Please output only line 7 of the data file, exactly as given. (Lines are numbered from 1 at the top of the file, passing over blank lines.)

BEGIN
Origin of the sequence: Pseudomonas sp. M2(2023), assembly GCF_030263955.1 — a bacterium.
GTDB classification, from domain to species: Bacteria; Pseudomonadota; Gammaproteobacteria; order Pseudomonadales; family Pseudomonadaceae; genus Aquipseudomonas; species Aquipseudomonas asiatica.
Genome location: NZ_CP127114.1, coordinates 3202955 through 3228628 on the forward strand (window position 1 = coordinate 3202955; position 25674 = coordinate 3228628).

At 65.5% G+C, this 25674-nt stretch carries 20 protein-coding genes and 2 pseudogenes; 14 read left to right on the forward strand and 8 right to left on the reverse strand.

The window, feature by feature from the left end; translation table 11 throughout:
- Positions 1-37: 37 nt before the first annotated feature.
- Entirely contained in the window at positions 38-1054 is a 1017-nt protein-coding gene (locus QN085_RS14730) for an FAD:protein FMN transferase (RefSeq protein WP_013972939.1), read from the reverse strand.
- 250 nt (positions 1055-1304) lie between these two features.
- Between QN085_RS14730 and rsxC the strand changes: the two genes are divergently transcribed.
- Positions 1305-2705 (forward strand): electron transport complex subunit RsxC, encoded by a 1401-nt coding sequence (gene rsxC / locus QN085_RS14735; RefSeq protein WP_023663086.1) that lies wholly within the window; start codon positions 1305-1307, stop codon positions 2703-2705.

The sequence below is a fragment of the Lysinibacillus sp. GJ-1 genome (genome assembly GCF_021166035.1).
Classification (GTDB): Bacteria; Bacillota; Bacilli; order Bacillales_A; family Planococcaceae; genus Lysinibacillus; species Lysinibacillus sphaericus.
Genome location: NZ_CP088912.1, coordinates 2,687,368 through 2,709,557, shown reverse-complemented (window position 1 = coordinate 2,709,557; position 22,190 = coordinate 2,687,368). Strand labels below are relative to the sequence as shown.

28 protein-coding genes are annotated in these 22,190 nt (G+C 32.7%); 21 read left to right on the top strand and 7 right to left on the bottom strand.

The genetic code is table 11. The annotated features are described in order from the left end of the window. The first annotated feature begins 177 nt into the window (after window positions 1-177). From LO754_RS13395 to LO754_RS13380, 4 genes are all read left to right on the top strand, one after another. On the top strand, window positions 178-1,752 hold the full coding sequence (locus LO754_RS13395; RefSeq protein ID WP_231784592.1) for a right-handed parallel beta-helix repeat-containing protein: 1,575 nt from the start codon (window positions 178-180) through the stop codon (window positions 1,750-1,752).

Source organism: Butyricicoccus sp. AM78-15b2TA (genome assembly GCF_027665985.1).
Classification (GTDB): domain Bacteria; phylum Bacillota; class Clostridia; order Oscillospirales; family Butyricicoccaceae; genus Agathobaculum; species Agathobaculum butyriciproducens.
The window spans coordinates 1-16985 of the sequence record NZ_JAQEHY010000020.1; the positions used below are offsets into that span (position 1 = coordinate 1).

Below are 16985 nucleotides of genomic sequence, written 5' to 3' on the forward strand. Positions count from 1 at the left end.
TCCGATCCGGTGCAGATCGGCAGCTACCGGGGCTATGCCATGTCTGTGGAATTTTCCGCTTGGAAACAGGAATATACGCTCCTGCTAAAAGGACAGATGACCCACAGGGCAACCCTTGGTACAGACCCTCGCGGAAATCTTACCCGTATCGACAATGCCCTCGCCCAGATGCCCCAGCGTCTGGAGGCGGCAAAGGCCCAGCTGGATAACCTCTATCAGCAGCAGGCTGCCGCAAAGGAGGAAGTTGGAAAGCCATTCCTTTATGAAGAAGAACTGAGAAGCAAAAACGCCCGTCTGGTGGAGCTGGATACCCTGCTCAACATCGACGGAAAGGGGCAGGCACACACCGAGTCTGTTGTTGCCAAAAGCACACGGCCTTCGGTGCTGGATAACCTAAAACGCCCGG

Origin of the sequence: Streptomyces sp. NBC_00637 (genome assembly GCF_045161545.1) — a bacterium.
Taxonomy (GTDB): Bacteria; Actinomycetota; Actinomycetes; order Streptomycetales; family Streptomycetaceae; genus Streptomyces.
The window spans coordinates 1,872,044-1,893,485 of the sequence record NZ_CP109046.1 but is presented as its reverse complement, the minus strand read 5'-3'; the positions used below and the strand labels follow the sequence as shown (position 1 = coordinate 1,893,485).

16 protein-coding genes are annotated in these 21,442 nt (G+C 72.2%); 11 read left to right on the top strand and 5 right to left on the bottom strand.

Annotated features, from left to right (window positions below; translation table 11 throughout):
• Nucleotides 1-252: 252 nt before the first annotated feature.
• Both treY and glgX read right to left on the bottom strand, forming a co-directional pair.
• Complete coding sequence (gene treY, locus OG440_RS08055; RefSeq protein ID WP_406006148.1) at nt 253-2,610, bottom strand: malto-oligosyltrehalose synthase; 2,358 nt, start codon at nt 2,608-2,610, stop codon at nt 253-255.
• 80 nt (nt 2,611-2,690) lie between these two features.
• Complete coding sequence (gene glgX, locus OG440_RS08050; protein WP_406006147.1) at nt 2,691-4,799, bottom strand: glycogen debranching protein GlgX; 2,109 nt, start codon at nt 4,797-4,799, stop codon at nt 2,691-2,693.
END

- Entirely contained in the window at positions 38-1054 is a 1017-nt protein-coding gene (locus QN085_RS14730) for an FAD:protein FMN transferase (RefSeq protein WP_013972939.1), read from the reverse strand.